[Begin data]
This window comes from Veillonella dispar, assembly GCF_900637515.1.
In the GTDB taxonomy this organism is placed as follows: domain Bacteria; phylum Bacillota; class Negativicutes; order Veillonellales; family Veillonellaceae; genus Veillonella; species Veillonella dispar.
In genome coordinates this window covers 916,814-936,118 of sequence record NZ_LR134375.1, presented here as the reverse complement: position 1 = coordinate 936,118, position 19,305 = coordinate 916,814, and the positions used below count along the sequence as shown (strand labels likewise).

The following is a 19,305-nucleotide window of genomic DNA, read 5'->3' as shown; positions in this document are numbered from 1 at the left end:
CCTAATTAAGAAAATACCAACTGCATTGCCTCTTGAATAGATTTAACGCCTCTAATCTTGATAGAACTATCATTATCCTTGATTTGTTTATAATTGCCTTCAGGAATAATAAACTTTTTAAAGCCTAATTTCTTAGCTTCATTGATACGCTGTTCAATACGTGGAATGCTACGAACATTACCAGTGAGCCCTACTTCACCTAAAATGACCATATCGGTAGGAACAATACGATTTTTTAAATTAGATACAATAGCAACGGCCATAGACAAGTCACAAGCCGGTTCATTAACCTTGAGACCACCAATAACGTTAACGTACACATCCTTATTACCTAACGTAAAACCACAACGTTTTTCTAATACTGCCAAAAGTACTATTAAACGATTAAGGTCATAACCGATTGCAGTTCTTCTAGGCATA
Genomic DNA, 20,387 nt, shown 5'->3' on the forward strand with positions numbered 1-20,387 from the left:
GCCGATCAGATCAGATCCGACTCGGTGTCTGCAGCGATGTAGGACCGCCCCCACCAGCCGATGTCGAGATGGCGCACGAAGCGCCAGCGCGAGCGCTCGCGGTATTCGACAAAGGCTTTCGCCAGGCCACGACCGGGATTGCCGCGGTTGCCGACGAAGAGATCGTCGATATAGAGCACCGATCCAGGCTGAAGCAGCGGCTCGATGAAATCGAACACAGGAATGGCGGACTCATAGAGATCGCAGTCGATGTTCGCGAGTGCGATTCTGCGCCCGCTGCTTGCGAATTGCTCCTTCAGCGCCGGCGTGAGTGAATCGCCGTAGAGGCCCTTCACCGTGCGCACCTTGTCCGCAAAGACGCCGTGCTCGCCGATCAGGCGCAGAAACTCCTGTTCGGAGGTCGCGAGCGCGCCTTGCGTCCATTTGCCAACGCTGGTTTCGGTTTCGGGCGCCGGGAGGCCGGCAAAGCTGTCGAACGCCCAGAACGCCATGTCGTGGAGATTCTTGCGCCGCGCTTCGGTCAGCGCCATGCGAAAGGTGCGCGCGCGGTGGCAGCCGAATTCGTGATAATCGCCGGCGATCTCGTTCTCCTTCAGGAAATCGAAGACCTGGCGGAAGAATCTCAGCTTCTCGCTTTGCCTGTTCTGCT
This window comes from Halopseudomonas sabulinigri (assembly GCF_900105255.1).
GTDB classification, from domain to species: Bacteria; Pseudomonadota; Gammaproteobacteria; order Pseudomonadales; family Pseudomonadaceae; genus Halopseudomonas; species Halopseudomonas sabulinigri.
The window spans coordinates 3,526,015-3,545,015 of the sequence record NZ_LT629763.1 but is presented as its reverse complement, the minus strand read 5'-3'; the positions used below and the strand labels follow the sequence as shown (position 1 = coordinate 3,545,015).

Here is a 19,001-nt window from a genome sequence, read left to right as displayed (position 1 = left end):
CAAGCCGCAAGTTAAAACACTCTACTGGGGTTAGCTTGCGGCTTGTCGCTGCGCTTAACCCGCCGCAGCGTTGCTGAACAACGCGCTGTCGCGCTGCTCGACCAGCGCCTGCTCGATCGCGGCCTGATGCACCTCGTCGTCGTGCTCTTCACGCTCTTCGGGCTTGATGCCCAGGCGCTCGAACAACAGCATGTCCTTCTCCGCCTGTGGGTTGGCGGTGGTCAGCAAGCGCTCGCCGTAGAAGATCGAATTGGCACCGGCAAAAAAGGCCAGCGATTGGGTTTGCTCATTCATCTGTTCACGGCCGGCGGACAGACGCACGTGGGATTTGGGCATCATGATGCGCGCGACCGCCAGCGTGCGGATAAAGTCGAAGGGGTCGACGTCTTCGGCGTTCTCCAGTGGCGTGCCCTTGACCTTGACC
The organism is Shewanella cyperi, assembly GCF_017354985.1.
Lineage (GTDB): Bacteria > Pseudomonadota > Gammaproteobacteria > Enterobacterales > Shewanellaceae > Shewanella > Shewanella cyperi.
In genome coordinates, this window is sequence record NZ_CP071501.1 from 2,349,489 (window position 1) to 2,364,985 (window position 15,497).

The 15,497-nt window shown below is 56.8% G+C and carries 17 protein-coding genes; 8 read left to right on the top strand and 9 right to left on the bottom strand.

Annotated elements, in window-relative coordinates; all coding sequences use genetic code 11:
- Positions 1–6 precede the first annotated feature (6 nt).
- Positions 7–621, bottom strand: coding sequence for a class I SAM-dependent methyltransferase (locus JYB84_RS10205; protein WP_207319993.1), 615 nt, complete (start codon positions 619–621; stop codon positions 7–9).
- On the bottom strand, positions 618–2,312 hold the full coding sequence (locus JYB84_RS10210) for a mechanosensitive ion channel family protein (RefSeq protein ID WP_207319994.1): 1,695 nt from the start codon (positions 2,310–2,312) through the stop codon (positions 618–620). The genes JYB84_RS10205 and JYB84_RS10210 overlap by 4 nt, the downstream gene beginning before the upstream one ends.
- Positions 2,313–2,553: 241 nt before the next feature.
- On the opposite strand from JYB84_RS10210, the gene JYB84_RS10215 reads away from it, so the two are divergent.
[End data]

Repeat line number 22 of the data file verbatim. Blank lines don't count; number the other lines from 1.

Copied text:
- On the opposite strand from JYB84_RS10210, the gene JYB84_RS10215 reads away from it, so the two are divergent.